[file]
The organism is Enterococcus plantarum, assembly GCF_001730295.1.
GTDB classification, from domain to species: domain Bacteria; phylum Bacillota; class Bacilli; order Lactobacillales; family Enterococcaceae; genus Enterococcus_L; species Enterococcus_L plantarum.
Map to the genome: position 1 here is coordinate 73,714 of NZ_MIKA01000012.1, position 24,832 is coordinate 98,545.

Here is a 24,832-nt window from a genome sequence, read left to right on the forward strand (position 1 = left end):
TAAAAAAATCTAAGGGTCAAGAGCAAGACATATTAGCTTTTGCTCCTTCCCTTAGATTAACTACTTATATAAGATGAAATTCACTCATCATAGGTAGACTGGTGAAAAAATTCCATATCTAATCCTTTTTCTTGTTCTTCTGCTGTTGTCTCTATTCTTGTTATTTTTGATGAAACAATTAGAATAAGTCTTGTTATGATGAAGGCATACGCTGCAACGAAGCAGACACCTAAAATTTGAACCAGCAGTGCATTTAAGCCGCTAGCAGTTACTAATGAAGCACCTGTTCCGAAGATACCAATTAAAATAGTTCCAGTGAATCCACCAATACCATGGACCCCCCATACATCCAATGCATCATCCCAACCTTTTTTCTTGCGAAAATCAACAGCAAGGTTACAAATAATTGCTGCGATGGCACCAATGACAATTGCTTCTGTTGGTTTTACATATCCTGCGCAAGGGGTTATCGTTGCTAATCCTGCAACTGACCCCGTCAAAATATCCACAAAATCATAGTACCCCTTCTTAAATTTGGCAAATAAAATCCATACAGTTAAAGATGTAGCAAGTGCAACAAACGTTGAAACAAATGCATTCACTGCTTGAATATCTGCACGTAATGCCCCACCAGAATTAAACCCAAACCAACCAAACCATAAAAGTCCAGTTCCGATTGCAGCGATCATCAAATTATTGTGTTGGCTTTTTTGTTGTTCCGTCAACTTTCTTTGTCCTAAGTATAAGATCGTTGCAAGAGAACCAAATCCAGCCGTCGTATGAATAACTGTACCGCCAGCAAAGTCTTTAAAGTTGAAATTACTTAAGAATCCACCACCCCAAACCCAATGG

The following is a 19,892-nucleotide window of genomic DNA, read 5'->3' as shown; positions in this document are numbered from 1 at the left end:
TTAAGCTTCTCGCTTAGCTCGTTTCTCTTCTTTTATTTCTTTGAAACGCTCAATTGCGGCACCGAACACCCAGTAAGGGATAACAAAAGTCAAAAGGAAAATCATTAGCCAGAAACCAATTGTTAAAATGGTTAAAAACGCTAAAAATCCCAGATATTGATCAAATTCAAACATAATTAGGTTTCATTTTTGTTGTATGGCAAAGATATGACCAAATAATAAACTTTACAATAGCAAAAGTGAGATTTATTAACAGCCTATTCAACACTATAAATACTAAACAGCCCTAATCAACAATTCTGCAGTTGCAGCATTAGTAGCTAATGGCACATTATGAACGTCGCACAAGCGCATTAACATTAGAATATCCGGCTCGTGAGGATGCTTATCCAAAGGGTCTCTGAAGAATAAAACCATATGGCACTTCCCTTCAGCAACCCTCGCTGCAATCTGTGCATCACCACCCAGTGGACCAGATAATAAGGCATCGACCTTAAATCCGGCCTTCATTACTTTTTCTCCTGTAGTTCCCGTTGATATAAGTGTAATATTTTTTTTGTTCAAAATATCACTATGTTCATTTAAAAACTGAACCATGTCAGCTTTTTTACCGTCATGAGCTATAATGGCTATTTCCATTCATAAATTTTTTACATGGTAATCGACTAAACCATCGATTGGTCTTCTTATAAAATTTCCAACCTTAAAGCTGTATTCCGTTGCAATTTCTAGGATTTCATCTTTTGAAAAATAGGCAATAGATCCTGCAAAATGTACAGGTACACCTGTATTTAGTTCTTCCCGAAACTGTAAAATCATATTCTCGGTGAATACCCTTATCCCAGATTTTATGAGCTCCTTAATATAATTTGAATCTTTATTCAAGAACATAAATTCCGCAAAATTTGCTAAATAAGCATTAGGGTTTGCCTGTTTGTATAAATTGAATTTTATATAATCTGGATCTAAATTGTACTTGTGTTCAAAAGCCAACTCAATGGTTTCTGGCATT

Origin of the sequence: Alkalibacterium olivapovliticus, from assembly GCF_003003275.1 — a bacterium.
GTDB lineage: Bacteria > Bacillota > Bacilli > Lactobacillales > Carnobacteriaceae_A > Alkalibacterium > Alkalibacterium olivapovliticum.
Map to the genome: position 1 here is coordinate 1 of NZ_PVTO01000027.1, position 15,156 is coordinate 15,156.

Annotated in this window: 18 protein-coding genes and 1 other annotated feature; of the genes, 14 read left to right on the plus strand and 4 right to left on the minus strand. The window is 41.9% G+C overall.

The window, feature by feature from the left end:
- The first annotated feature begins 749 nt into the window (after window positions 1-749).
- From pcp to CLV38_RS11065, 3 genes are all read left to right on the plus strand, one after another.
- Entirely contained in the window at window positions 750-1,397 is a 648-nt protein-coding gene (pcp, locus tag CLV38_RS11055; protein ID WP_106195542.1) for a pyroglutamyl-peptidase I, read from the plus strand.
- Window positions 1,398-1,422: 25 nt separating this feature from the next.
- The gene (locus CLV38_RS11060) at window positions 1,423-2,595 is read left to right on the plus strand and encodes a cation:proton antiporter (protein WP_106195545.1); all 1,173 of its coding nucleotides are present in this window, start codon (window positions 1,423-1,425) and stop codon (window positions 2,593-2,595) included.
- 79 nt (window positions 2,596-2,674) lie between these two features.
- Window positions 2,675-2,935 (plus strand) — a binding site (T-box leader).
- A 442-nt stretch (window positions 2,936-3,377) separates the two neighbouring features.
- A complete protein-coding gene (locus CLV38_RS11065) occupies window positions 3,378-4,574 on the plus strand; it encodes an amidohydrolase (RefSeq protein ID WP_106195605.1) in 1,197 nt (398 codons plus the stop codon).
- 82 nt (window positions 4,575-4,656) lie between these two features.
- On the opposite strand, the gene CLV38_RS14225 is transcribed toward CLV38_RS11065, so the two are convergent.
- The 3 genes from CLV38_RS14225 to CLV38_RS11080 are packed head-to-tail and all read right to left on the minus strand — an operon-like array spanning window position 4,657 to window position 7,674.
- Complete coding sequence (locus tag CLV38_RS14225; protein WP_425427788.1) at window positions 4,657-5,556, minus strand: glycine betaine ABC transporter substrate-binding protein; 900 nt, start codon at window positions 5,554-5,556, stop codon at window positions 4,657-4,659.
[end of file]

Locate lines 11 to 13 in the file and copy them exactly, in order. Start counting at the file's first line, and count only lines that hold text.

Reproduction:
Annotated in this window: 18 protein-coding genes and 1 other annotated feature; of the genes, 14 read left to right on the plus strand and 4 right to left on the minus strand. The window is 41.9% G+C overall.

The window, feature by feature from the left end:
- The first annotated feature begins 749 nt into the window (after window positions 1-749).